9 Oct 2011

Ale 'Custard' Pie: An experiment too far

Obviously drunk on the success of my Hogsmeade Butterbeer Tarts, a mischievous little voice in my head cried, "More Ale!" So I got to thinking... Is it possible to use an entire pint of ale in a sweet pie filling?

Because of it's high egg content, I reasoned I could substitute Tudor Buttered Beere for the custard in a baked custard tart as long as I added some cream to tone the flavour down and give the mixture a thicker consistency. You see, I've always imagined the Butterbeer in Harry Potter to taste like a frothy, creamed honey ale with a bit of a kick that lingers at the back of your throat. (Nothing like the insipid butterscotch-flavoured root beer concoctions floating about). But let me tell you, the flavour of ale in this was something else. Not for the faint hearted.

The article does warn:
 "The taste is ‘sharp’, as the cloves bind with the ale to make it the lingering, lasting taste on the tongue, drying the mouth, (it is almost unpleasant at first) but carry on drinking and it soon mellows and it becomes acceptable, then very drinkable ... [if] chilled and blended with cold milk it is very enjoyable ... tasting of caramel and winter spices; and this is how we recommend it"

It was far too bitter for my taste, even after dumping in a whole cup of brown sugar.So I got to thinking... If adding more milk makes it more drinkable, would adding the filling to a cheesecake make it more edible?
Thankfully, I came to my senses and admitted defeat.


I'll post the recipe for the sake of curiosity only. I don't actually recommend making it. I was going to finish this pie with a meringue top because that's what every ale needs, right? A nice bit of froth on top? Sufficed to say, it never happened.

Ale 'Custard' Pie (An epic fail)

For the pie:
1 package unsweetened shortcrust pastry (or homemade)
1 bottle (500ml / 2 cups) real ale
1/8 tsp ground ginger
pinch ground nutmeg
pinch ground cloves
3 large eggs + 2 egg yolks, reserve whites
500g (1 cup, packed) light brown sugar
120ml (1/2 cup) double cream or whipping cream
30g unsalted butter

For the Meringue:
Reserved egg whites
¼ tsp cream of tartar
4Tbsp light brown sugar
½ tsp vanilla

Method:
Pre-heat oven to 220*C (425*F)
Prepare a 18cm x 4cm (1½ inch x 7 inch) pie tin with short crust pastry.

Pour the ale into a saucepan without letting it fizz too much and add the spices. Gently bring to a low boil, remove from heat and let stand for 5 minutes.

In a large bowl, lightly beat the eggs, egg yolks, sugar and cream. Gradually pour the ale mixture into the bowl, stirring constantly. (Be careful not to scramble the eggs). Add the butter and whisk until dissolved.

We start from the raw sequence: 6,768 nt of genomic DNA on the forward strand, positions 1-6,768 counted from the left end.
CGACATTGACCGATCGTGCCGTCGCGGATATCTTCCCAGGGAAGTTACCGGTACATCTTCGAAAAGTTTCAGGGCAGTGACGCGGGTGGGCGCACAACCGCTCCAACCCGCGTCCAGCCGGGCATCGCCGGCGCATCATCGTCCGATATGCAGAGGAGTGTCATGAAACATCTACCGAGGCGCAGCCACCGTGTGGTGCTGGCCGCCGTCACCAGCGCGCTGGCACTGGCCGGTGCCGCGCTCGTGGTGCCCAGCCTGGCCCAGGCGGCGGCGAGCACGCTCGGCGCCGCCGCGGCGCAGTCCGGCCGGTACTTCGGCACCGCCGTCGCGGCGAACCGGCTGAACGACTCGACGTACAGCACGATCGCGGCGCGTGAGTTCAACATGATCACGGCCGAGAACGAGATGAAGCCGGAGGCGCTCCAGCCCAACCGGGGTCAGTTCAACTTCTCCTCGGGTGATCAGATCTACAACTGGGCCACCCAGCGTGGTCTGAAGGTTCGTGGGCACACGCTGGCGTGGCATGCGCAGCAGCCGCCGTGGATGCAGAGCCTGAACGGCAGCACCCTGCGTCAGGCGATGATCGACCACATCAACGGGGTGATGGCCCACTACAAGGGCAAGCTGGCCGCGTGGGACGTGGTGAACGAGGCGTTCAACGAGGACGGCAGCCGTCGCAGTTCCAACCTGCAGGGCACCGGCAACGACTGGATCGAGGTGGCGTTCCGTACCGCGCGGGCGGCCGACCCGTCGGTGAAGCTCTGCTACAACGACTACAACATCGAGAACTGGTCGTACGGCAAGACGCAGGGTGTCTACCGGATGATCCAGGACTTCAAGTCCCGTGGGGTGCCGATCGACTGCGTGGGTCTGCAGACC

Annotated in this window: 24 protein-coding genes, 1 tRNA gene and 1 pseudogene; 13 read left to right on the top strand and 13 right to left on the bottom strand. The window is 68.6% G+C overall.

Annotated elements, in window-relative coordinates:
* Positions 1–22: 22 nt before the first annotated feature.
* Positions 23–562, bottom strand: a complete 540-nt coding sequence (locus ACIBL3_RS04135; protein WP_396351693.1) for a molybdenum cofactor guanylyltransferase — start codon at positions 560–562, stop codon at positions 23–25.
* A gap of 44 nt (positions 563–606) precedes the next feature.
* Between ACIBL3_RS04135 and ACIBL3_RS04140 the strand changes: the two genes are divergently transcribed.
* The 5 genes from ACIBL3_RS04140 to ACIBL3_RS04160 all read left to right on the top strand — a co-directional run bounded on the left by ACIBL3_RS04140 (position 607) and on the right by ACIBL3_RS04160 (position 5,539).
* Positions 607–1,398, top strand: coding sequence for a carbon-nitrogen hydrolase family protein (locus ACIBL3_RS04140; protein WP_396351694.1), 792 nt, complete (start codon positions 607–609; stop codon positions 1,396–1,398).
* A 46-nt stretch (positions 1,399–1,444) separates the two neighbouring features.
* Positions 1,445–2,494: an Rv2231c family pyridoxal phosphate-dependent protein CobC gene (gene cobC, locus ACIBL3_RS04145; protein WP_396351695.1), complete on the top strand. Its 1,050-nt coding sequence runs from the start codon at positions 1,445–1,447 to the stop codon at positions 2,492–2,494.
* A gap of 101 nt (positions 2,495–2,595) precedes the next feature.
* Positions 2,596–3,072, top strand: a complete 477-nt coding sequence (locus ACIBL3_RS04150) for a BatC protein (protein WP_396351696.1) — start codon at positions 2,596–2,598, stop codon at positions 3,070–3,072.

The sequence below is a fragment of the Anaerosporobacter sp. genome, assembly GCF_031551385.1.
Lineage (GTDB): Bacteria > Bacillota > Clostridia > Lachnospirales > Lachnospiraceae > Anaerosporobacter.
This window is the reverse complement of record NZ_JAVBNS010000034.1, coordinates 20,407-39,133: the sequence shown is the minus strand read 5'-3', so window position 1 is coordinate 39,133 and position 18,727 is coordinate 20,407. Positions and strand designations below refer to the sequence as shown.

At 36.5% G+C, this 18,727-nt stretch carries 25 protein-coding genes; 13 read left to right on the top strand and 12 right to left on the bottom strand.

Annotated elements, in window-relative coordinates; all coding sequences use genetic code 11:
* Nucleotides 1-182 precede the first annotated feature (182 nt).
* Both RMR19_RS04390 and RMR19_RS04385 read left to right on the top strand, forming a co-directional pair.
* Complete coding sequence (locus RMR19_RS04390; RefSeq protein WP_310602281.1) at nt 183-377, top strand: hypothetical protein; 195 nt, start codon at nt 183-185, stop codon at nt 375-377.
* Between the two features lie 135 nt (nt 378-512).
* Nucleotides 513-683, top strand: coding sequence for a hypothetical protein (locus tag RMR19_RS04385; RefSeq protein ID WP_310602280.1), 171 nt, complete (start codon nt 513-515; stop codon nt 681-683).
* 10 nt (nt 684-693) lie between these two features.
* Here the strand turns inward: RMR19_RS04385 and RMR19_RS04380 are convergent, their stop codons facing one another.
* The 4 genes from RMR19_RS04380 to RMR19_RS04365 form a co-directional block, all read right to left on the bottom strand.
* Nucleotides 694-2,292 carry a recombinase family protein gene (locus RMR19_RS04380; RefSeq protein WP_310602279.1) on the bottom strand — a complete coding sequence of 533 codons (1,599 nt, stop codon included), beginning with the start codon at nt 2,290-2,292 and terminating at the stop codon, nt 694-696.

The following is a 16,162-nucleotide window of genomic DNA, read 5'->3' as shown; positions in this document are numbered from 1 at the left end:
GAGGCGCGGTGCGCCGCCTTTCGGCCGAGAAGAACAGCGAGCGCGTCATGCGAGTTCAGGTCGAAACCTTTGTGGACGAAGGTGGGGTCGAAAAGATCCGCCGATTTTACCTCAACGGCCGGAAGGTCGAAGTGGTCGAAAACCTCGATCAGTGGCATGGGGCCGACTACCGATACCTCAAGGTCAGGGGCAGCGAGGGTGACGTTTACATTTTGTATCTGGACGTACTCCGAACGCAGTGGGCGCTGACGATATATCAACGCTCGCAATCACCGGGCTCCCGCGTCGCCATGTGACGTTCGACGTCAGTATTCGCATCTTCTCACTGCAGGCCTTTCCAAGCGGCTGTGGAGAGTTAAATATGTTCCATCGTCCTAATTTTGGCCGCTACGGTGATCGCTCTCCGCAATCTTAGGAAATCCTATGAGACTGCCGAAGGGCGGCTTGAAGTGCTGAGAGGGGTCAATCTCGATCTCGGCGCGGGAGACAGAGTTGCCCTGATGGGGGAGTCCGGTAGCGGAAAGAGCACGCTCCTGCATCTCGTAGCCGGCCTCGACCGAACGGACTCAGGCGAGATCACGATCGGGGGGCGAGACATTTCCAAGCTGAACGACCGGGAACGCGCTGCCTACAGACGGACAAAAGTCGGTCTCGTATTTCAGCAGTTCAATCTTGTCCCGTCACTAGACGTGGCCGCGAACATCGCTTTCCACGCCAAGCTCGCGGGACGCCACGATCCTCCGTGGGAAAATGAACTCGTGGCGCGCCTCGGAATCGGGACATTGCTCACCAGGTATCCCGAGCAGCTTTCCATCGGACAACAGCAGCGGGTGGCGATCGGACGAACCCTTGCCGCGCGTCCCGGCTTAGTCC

Pour into the prepared pie tin and bake for 10 minutes before reducing the temperature to
180*C (350*F) and baking for another 20 minutes or until the middle has set.

While the pie is in the oven:
Whisk the eggs whites with cream of tartar until it foams. Add brown sugar 1Tbsp at a time, whisking well between each addition until stiff and glossy. (You should be able to turn the bowl upside down and none will fall out). Whisk in vanilla.

Spoon onto hot pie filling and spread right to the edges of the crust to form a seal. Bake until just golden and allow to cool.

4 comments:

  1. "Cooking requires confident guesswork and improvisation-- experimentation and substitution, dealing with failure and uncertainty in a creative way"
    -- Paul Theroux, Sir Vidia's Shadow: A Friendship Across Five Continents

    I've never read the book or heard of the author before but I found this quote to be perfect for this post. Keep it up!

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  2. And a very good quote it is too. Well found!
    My 'confident guesswork' was impeccable (the pie baked and set as expected)as for the rest... well, it makes a good post.

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  3. Thanks for a post that admits to a recipe of good intentions gone wrong. I recently tried two experiment of cooking with apple wine, and neither came out right on the first pass. I think, in the opposite vein of the beer to strong, it was just too subtle of a flavor, but still plaid havoc with the make-up of the recipe. Your post gave me faith in the ability to put up the experiment, and let people know that things don't always come out perfectly.

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  4. Aw, thanks! I'm sure all the greatest cullinary creations are the result of trial and error. Nothing ventured, nothing gained. At least yours were edible!

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